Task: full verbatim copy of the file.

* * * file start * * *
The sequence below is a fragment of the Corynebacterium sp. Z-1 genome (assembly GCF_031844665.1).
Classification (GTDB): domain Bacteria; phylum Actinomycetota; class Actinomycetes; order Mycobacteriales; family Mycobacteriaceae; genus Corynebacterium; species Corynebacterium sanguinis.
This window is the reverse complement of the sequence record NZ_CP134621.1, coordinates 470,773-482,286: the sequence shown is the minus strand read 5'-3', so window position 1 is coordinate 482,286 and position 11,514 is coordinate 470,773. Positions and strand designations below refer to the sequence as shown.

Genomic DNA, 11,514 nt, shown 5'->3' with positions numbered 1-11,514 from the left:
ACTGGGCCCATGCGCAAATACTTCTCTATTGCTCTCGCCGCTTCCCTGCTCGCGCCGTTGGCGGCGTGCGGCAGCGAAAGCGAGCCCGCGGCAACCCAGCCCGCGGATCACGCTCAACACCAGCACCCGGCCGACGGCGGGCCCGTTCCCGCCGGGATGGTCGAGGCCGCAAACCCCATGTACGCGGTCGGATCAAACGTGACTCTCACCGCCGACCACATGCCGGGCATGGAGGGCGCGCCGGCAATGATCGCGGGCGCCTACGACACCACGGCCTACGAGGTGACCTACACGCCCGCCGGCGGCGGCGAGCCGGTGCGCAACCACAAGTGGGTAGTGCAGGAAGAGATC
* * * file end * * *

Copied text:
The sequence below is a fragment of the Corynebacterium sp. Z-1 genome (assembly GCF_031844665.1).
Classification (GTDB): domain Bacteria; phylum Actinomycetota; class Actinomycetes; order Mycobacteriales; family Mycobacteriaceae; genus Corynebacterium; species Corynebacterium sanguinis.
This window is the reverse complement of the sequence record NZ_CP134621.1, coordinates 470,773-482,286: the sequence shown is the minus strand read 5'-3', so window position 1 is coordinate 482,286 and position 11,514 is coordinate 470,773. Positions and strand designations below refer to the sequence as shown.

Genomic DNA, 11,514 nt, shown 5'->3' with positions numbered 1-11,514 from the left:
ACTGGGCCCATGCGCAAATACTTCTCTATTGCTCTCGCCGCTTCCCTGCTCGCGCCGTTGGCGGCGTGCGGCAGCGAAAGCGAGCCCGCGGCAACCCAGCCCGCGGATCACGCTCAACACCAGCACCCGGCCGACGGCGGGCCCGTTCCCGCCGGGATGGTCGAGGCCGCAAACCCCATGTACGCGGTCGGATCAAACGTGACTCTCACCGCCGACCACATGCCGGGCATGGAGGGCGCGCCGGCAATGATCGCGGGCGCCTACGACACCACGGCCTACGAGGTGACCTACACGCCCGCCGGCGGCGGCGAGCCGGTGCGCAACCACAAGTGGGTAGTGCAGGAAGAGATC